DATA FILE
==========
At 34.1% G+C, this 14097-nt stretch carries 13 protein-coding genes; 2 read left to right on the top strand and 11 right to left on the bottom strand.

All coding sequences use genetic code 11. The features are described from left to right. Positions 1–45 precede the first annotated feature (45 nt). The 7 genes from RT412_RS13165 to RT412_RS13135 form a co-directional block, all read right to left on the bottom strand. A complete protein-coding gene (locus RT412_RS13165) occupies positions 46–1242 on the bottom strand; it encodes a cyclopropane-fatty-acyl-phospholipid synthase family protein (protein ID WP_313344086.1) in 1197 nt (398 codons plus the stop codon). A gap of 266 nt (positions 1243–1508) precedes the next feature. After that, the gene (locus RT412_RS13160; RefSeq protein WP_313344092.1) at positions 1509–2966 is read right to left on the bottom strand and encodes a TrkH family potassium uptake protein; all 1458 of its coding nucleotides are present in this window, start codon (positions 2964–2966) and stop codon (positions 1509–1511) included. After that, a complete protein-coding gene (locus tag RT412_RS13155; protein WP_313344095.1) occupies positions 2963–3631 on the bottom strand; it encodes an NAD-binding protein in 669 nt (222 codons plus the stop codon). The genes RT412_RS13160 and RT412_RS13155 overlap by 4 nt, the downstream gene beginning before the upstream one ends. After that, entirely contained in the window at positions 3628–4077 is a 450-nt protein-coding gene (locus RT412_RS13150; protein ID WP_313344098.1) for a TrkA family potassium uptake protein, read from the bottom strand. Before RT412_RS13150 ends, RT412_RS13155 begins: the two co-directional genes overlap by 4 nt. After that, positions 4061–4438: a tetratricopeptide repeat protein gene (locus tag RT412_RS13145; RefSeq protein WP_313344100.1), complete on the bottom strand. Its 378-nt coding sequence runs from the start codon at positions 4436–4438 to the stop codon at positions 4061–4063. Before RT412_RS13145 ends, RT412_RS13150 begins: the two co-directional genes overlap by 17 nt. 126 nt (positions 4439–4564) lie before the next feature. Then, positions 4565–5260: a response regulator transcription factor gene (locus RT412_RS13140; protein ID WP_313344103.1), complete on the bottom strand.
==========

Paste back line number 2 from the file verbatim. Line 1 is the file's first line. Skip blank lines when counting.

All coding sequences use genetic code 11. The features are described from left to right. Positions 1–45 precede the first annotated feature (45 nt). The 7 genes from RT412_RS13165 to RT412_RS13135 form a co-directional block, all read right to left on the bottom strand. A complete protein-coding gene (locus RT412_RS13165) occupies positions 46–1242 on the bottom strand; it encodes a cyclopropane-fatty-acyl-phospholipid synthase family protein (protein ID WP_313344086.1) in 1197 nt (398 codons plus the stop codon). A gap of 266 nt (positions 1243–1508) precedes the next feature. After that, the gene (locus RT412_RS13160; RefSeq protein WP_313344092.1) at positions 1509–2966 is read right to left on the bottom strand and encodes a TrkH family potassium uptake protein; all 1458 of its coding nucleotides are present in this window, start codon (positions 2964–2966) and stop codon (positions 1509–1511) included. After that, a complete protein-coding gene (locus tag RT412_RS13155; protein WP_313344095.1) occupies positions 2963–3631 on the bottom strand; it encodes an NAD-binding protein in 669 nt (222 codons plus the stop codon). The genes RT412_RS13160 and RT412_RS13155 overlap by 4 nt, the downstream gene beginning before the upstream one ends. After that, entirely contained in the window at positions 3628–4077 is a 450-nt protein-coding gene (locus RT412_RS13150; protein ID WP_313344098.1) for a TrkA family potassium uptake protein, read from the bottom strand. Before RT412_RS13150 ends, RT412_RS13155 begins: the two co-directional genes overlap by 4 nt. After that, positions 4061–4438: a tetratricopeptide repeat protein gene (locus tag RT412_RS13145; RefSeq protein WP_313344100.1), complete on the bottom strand. Its 378-nt coding sequence runs from the start codon at positions 4436–4438 to the stop codon at positions 4061–4063. Before RT412_RS13145 ends, RT412_RS13150 begins: the two co-directional genes overlap by 17 nt. 126 nt (positions 4439–4564) lie before the next feature. Then, positions 4565–5260: a response regulator transcription factor gene (locus RT412_RS13140; protein ID WP_313344103.1), complete on the bottom strand.